Hawaii Food and Drink
The islands of Hawaii are a mixture of various cultures that represent those immigrants who came to work the plantations in the late nineteenth and early twentieth centuries. It is therefore not surprising that Hawaiian cuisine also highlights this mixture by fusing traditional Hawaiian ingredients with the cooking styles of Japan, China, the Philippines, Korea, Polynesia, Portugal and of course America.
Naturally cultivated foods are abundant in Hawaiian cooking. Tropical fruits like banana, papaya, coconut, mangoes and even apples and strawberries are usually picked fresh for breakfast, served with a squeeze of fresh lime. Green mangoes are often pickled with Chinese five spice while green papayas are tossed in a Vietnamese style salad with fish and fresh prawns.
Fish and seafood in general are a major staple of the state’s diet. Tuna is considered the most important fish in Hawaiian culture. Slipjack tuna, yellow fin tuna and albacore tuna can be grilled or sauteed, they can be made into a poke (raw seafood cubed and mixed with vegetables) or even served as sashimi. Pacific blue marlin is also a popular choice while broadbill swordfish is shipped all over the United States with steaks being grilled, broiled or cooked in a stir fry.
Despite a love for fresh and organic produce, it is interesting that the people of Hawaii are the second largest consumers of Spam in the world. Originally part of American servicemen’s rations, Spam became an important source of protein for a state that was denied fishing rights post World War II. Spam is enjoyed a variety of ways in Hawaii including fried and served with rice, wrapped in ti leaves and roasted, skewered and deep-fried, or cooked in a stir fry with cabbage.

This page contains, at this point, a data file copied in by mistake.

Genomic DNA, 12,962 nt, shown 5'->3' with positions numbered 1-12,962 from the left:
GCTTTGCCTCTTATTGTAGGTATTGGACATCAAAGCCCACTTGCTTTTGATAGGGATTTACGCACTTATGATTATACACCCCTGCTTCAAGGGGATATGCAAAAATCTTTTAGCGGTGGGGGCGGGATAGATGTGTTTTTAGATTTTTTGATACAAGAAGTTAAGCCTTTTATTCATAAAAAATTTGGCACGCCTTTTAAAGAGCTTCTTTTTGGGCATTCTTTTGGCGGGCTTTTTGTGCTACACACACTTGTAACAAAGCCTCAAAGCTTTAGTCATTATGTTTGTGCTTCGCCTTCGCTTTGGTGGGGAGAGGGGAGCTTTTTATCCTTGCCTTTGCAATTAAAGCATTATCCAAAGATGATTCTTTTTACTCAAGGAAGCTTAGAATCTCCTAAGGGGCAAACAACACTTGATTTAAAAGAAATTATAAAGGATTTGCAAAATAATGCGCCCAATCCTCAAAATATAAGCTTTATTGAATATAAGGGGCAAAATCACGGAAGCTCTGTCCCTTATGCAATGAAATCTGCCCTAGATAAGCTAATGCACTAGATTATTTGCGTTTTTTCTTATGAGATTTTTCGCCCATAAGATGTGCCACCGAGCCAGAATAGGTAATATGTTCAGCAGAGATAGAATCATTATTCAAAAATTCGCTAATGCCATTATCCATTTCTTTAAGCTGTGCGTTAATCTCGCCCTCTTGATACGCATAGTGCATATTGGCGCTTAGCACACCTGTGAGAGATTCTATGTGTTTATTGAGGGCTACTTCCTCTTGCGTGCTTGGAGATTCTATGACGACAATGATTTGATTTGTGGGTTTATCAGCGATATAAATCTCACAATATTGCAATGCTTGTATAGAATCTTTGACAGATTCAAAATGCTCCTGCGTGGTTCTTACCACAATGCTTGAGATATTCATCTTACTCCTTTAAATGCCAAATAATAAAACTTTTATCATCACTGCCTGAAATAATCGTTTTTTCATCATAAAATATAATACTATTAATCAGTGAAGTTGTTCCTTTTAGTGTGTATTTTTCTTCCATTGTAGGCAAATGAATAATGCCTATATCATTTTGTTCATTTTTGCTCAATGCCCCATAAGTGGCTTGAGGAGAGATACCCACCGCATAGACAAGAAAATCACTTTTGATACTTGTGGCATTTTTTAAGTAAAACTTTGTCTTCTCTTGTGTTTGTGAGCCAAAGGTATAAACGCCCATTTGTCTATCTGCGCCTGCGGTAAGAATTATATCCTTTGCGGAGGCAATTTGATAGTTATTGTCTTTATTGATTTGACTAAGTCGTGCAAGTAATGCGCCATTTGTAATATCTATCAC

Things to try:
“Plate Lunch”: this is a staple of Hawaiian culture and can be found on many local restaurant menus. It usually consists of two scoops of rice, American macaroni salad and many different toppings including hamburger patties, fried eggs and gravy.
Kālua Pork: this is marinated pork that has been cooked in an imu - an underground oven. Once fully cooked, it is shredded and served with steamed cabbage. Kālua Pork is often found at luaus.
Malasada: a Portuguese donut (without a hole) that has been deep fried and coated with sugar.
Traditional Hawaiian Luau: For the people of Hawaii, the words “luau” and “party” are interchangeable. A luau is a traditional feast made up of poi, kālua pig, poke, lomi salmon, opihi (shellfish), haupia (a coconut milk based dessert) and of course beer and entertainment.
Hawaiian drinks consist of many tropical fruit cocktails with favourites being Blue Hawaii and Mai Tais. Okolehao is an old, traditional Hawaiian liquor made of ti plant. Like most South Pacific Islands, Hawaii also offers kava. Wine and beer are not uncommon with wine being produced mainly in Maui and the island of Hawaii. There are also a few breweries including the Maui Brewing Co which produces Hawaiian microbrews.
Things to know:
Since Hawaii is a state in America, traditional US tipping standards apply.
Drinking age: 21
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